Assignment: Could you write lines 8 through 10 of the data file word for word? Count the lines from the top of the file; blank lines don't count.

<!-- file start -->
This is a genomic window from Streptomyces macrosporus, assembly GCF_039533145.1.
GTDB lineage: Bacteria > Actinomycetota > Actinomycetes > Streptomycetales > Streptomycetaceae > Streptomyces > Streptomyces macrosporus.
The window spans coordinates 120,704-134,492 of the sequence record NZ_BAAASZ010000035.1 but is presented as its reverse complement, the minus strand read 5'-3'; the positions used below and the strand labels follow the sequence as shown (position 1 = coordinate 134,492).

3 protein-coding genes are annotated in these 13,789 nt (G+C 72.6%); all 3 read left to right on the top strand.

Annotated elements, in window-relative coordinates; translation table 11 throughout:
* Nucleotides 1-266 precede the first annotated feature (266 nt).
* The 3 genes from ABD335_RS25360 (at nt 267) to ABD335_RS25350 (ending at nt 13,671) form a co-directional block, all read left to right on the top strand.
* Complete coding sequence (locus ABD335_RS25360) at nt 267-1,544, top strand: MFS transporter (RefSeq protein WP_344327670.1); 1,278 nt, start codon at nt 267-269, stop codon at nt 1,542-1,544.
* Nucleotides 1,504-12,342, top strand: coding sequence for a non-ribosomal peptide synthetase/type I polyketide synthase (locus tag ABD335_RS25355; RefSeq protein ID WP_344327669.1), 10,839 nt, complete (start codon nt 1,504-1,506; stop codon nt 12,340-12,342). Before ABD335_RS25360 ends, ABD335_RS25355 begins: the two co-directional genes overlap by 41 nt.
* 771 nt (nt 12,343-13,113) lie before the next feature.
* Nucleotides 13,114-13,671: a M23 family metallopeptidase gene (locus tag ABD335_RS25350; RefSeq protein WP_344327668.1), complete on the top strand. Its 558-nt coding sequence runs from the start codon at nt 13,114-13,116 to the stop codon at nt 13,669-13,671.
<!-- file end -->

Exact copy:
* Complete coding sequence (locus ABD335_RS25360) at nt 267-1,544, top strand: MFS transporter (RefSeq protein WP_344327670.1); 1,278 nt, start codon at nt 267-269, stop codon at nt 1,542-1,544.
* Nucleotides 1,504-12,342, top strand: coding sequence for a non-ribosomal peptide synthetase/type I polyketide synthase (locus tag ABD335_RS25355; RefSeq protein ID WP_344327669.1), 10,839 nt, complete (start codon nt 1,504-1,506; stop codon nt 12,340-12,342). Before ABD335_RS25360 ends, ABD335_RS25355 begins: the two co-directional genes overlap by 41 nt.
* 771 nt (nt 12,343-13,113) lie before the next feature.